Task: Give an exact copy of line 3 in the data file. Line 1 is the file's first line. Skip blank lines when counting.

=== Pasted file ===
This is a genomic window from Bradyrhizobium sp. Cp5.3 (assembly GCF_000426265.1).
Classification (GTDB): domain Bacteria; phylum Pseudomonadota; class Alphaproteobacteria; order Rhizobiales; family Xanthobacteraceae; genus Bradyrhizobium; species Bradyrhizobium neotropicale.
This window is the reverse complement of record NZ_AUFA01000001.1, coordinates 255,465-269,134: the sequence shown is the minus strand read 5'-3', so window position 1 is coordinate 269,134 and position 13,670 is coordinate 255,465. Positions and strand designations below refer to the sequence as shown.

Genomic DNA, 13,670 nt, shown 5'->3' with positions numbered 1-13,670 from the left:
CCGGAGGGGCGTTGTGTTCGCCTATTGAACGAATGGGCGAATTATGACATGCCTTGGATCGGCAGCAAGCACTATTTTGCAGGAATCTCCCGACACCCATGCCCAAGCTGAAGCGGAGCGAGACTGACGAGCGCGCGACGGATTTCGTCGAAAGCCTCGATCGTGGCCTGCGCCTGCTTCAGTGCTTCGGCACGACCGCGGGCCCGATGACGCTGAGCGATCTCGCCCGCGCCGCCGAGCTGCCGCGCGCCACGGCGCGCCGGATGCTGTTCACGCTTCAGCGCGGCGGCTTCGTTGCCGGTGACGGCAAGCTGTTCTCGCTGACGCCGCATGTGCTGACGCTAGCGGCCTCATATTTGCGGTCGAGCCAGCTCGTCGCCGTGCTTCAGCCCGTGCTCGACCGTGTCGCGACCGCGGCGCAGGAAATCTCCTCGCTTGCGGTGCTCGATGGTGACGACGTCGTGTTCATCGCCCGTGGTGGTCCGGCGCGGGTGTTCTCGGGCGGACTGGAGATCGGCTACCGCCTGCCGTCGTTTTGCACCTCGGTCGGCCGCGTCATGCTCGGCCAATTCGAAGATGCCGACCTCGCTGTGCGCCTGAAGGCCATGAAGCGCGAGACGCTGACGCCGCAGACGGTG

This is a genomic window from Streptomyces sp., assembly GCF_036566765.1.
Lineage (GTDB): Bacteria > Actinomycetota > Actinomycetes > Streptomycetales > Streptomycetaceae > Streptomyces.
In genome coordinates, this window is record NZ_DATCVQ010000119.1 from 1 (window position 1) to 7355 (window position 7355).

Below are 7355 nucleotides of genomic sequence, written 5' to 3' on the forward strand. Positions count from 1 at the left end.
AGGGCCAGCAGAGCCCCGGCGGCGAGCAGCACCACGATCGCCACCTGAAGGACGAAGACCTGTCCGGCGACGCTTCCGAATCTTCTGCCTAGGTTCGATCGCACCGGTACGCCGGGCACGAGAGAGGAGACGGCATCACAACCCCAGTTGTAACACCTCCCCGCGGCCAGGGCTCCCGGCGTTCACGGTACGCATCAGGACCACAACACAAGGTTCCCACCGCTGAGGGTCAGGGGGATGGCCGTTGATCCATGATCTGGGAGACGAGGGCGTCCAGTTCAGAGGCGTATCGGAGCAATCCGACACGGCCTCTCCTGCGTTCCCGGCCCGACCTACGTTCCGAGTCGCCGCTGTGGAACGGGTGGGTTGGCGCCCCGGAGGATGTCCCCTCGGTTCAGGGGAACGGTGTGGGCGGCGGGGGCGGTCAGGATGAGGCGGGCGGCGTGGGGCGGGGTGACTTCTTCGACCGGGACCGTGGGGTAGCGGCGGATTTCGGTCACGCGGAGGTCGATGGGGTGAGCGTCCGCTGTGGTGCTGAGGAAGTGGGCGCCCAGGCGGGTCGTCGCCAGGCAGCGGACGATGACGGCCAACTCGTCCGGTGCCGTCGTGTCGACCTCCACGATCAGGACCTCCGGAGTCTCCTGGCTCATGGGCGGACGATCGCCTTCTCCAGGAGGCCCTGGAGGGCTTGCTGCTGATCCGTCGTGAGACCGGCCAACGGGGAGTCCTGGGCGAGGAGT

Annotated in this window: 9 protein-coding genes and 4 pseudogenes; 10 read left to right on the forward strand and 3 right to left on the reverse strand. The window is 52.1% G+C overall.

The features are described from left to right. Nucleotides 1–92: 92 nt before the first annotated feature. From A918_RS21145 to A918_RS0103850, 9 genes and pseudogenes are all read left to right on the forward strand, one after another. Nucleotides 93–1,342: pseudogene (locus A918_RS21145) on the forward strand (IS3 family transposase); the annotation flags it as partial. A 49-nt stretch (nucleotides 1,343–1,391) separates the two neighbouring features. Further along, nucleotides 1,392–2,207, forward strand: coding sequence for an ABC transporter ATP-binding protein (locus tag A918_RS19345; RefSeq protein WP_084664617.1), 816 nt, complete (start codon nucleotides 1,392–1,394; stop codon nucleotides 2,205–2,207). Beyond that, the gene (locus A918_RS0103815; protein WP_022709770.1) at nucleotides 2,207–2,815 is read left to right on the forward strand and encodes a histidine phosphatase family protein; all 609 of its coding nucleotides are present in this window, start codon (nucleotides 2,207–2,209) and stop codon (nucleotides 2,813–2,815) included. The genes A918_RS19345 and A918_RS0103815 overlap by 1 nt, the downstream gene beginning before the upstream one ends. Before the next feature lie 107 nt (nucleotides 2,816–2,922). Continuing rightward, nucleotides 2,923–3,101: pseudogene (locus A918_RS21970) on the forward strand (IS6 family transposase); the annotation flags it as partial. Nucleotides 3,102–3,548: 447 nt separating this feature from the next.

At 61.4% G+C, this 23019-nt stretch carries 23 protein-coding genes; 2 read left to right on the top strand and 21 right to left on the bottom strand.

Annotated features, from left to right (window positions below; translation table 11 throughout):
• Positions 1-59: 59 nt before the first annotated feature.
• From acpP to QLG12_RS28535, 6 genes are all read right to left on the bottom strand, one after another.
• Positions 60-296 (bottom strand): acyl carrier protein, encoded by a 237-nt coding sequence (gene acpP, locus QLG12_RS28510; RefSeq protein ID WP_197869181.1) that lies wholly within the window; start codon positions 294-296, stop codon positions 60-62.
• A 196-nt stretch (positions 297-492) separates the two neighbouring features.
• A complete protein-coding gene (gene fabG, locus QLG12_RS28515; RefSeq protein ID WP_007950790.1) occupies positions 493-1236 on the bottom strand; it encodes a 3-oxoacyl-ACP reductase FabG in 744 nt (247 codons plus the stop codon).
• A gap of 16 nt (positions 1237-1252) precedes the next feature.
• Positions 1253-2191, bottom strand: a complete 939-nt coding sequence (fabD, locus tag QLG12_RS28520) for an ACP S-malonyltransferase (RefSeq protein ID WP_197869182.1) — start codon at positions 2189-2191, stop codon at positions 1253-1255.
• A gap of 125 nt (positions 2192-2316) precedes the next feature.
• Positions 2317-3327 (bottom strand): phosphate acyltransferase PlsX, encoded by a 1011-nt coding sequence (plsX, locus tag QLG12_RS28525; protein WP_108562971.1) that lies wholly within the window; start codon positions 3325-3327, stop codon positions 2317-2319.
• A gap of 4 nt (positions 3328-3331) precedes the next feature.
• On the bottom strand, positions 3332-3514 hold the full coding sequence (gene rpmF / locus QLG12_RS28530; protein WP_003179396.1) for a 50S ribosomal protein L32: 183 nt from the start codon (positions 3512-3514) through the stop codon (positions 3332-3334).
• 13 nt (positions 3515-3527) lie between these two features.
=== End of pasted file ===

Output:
This window is the reverse complement of record NZ_AUFA01000001.1, coordinates 255,465-269,134: the sequence shown is the minus strand read 5'-3', so window position 1 is coordinate 269,134 and position 13,670 is coordinate 255,465. Positions and strand designations below refer to the sequence as shown.